Friday, September 14

Goliath throws its weight

The draft of the newsrack ordinance detailed below will no longer get a first reading at Fort Collins City Council's regular meeting on Tuesday as originally planned. Why? Here's the email sent by the city's communications and public involvement director Kelly Dimartino:


Media representatives:

As you know, we were scheduled to discuss a proposed newsrack
ordinance at the September 18 City Council meeting. Earlier this
week, the Coloradoan, with support from The Loveland Daily Reporter-
Herald and USA Today, submitted an official request to postpone the
newsrack ordinance discussion. As part of this request, they have
committed to seek an alternate solution in a timely manner (the
next few weeks). As a result, we have pulled the discussion about
the proposed ordinance from the September 18 City Council agenda.
I anticipate that the proposed newsrack ordinance, or an alternate
proposal relating to newsrack management, will come before Council
within the next two to three months, with a considerable amount of
work in the interim.

Please let me know if you have any questions.

Sincerely,
Kelly


Who knew you could postpone a reading of an ordinance with a "formal request"? And what does the Coloradoan have up its sleeve?

I met with Dimartino this morning and she said the Goliath has objections to the proposed ordinance. (What publisher doesn't?) Coloradoan President and Publisher Christine Chin, along with a lawyer representing the daily paper, met with the city and proposed ditching the ordinance in favor of a contract with the city. After witnessing Gannett attempt to control the condos in other cities, thereby controlling their competitors distribution, I caught a whiff Gannett forcing its will on the city and competitors in a similar way with this "contract."

Dimartino says the Coloradoan did propose a partnership with the city five years ago to install condos, but the city had no interest in entering into any partnership with the paper then, now or ever. But she also says she has little idea what the Coloradoan is proposing, other than that it will be an alternative solution to the newsrack "problems" the proposed ordinance intends to address. She thinks it will be a contract between the city and each publication.

She gave Chin the contact list of publishers that need to be notified for inclusion in discussions about the alternative solution, saying that it must be agreed upon by all, not just the goliath. Chronicle was on that list, but only found out about the September 19 publishers' pow-wow when Fort Collins NOW publisher Joel Dyer called us. Apparently, the Coloradoan is not interested in ensuring all voices are heard on this matter.

This pow-wow, to my knowledge, is the first time that the Goliath has sat down with a group of other Northern Colorado publishers, and it should be interesting. My hope is that it is truly a discussion and not a heavy-handed appeal for support for whatever alternative the Coloradoan sees fit. We have our ideas for an alternative (enforce the policy we have!), and it will be voiced. Otherwise, we'll file a formal request and expect to be given the same considerations as the Goliath.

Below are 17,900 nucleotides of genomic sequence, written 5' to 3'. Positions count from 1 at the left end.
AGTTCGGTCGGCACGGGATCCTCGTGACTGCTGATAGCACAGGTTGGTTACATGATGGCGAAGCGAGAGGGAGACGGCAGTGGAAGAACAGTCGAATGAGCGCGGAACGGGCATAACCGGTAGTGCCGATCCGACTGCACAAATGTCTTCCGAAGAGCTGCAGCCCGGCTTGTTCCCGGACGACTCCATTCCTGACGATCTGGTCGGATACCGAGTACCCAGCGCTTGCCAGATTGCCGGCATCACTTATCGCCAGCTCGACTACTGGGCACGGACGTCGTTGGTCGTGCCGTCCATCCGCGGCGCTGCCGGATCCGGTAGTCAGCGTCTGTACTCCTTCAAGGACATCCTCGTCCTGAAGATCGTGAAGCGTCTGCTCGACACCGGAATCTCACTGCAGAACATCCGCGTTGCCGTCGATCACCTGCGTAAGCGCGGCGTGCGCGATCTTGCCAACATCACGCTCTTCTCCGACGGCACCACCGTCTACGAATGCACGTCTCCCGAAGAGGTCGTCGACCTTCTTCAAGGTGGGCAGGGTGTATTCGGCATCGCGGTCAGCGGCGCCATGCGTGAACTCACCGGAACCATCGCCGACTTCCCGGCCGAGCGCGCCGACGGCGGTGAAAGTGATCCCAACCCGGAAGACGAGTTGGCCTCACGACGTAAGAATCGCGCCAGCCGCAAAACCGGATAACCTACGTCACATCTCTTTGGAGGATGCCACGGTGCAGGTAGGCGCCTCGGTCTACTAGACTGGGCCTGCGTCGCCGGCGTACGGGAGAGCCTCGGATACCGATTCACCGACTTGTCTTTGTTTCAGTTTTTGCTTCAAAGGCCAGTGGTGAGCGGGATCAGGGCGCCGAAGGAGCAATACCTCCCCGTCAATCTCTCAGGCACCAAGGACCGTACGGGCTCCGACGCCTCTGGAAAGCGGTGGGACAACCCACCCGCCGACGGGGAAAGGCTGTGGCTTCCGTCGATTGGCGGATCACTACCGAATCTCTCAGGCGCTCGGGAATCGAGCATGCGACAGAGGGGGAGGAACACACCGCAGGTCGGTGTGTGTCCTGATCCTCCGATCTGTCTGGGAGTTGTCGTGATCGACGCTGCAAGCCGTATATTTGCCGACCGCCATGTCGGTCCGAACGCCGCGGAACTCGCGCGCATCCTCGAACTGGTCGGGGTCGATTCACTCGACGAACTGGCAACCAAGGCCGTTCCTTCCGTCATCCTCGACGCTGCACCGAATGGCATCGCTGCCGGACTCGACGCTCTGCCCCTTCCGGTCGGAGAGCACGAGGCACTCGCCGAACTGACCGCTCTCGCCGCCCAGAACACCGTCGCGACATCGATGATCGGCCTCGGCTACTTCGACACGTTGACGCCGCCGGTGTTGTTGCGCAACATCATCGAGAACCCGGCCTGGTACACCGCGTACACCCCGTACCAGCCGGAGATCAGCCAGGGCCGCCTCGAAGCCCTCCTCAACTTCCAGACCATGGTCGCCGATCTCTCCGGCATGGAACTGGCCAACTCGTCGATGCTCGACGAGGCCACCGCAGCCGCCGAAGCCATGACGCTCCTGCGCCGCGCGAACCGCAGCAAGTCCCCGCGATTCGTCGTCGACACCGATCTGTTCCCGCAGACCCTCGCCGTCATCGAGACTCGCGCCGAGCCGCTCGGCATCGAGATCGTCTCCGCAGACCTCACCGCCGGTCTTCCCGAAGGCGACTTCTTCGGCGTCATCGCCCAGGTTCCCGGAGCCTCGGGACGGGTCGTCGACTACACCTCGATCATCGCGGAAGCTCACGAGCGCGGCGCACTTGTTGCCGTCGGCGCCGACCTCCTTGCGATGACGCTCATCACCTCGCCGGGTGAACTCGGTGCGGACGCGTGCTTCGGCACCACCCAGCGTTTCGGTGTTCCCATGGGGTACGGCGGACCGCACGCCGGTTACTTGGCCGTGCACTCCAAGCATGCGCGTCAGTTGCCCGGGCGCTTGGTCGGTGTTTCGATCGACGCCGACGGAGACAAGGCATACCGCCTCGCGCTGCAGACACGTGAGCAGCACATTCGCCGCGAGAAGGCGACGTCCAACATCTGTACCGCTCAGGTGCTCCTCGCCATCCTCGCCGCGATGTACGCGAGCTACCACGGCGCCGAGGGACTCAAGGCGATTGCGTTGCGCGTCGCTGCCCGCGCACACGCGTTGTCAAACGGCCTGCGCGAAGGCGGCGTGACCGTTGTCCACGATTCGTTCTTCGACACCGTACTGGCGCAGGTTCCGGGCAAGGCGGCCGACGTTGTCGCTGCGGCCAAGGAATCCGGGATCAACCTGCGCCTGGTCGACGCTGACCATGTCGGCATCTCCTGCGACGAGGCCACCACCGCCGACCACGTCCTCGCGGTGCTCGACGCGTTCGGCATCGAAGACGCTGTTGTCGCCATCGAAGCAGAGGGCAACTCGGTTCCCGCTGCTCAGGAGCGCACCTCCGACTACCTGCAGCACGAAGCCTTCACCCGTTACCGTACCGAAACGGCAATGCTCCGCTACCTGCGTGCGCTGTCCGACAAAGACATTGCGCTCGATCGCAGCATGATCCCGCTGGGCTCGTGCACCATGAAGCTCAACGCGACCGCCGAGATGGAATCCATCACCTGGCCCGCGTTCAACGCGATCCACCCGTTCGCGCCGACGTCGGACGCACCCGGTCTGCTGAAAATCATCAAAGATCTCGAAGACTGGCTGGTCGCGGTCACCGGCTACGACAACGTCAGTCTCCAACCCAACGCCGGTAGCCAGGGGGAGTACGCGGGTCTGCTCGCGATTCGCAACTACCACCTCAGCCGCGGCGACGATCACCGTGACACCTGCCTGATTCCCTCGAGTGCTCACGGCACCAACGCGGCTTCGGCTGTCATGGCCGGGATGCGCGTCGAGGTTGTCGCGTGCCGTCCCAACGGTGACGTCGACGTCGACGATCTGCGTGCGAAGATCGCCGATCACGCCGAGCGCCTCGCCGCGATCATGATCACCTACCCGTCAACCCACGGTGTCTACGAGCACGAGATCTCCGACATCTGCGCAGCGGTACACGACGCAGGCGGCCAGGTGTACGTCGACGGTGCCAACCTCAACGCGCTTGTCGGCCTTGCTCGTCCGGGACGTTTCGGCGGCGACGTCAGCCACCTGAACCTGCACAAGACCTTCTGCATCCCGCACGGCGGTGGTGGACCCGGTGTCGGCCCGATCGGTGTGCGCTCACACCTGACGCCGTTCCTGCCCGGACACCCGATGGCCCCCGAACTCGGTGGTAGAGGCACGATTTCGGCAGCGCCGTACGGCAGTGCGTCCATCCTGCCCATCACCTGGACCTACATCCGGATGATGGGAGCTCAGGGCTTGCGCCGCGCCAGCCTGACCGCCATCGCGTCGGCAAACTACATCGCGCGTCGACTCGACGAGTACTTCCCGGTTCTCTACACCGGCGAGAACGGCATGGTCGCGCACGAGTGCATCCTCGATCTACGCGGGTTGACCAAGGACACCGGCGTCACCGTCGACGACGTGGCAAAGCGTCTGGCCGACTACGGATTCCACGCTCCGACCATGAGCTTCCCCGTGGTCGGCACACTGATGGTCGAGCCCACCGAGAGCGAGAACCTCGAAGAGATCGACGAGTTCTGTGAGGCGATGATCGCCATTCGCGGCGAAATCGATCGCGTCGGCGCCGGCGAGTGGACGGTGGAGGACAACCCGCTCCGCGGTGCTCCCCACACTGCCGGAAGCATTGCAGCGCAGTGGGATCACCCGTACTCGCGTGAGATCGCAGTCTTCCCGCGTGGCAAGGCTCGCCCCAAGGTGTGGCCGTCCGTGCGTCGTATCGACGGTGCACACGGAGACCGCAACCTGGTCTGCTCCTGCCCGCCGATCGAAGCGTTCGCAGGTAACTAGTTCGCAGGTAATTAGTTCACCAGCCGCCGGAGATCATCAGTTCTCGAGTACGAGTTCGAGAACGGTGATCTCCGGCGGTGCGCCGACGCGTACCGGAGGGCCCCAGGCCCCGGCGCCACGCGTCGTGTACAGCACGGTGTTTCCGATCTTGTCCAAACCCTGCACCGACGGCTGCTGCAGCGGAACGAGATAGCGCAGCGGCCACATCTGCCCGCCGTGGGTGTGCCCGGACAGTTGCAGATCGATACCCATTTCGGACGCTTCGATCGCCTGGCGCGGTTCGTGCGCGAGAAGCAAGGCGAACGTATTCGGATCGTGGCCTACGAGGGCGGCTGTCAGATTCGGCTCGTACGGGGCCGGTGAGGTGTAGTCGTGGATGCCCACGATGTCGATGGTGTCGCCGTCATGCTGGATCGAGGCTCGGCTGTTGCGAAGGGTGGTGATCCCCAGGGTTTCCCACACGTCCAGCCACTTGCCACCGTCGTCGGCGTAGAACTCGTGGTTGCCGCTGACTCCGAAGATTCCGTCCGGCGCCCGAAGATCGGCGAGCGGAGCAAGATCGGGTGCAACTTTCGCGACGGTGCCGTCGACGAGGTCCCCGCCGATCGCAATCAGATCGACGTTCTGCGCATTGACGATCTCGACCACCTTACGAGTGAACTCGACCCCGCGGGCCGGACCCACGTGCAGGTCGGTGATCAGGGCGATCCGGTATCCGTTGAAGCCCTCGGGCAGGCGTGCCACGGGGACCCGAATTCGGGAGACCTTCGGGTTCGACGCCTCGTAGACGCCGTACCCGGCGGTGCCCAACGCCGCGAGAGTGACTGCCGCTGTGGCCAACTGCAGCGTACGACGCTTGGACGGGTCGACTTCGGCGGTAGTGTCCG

This may all sound like behind-the-scenes industry chatter that bears little significance to readers, but remember, this is deciding the media landscape of Fort Collins.

UPDATE: It is worth noting that we received a message from Christine Chin this morning (Monday) apologizing if we felt slighted by the Coloradoan not calling to invite us personally to the meeting. Apparently, her and Joel Dyer divided up the list of publishers that needed to be contacted.

And we also received a copy of the formal request for postponement that the Coloradoan sent the city, which we were CCed on. Some highlights:

"There are ways to address the City's concerns related to newsracks without touching on serious legal issues that the proposed ordinance may raise."

"In order to develop a worthwhile proposal, and the necessary consensus within the publishing community around such a proposal, we need the oppurtunity that a short delay on the proposed ordinance would provide."

It also says that publishers can create an alternate plan that would address the city's concerns "but also avoids putting the City in the difficult business of regulating the exercise of First Amendment rights."

Serious legal issues? First Amendment rights? Consensus?!

While still skeptical, I must admit that the Coloradoan is being inclusive, and there's nothing in the letter I don't agree with.

3 comments:

Anonymous said...

here they are trying to protect your first amendment rights and you rip them.

Anonymous said...

Believe us, anonymous, those papers are not trying to protect the First Amendment rights of the locally owned publications. We've been through hell here in Mississippi as Gannett tried to take over our distribution channels. Y'all need to get in front of this out there and educate the public about what they're up to. Good luck!

Just put the words "Gannett" and "distribution" into Google, and you'll start to get the real picture.

Donna Ladd
Editor-in-Chief, Jackson Free Press

vanessa said...

Donna is absolutely right, and the health, perhaps even survival, of the Chronicle is at stake.

One reader we hadn't met yet stopped at the office yesterday to say he's willing to speak on behalf of the indies at council meetings. others expressed concerns to us yesterday at the Sustainable Living Fair. We'll be there again today from 10am to 6pm, so stop by and see us.

If you cannot but want to join us in the very probable struggle for free distribution, email josh@rmchronicle.com.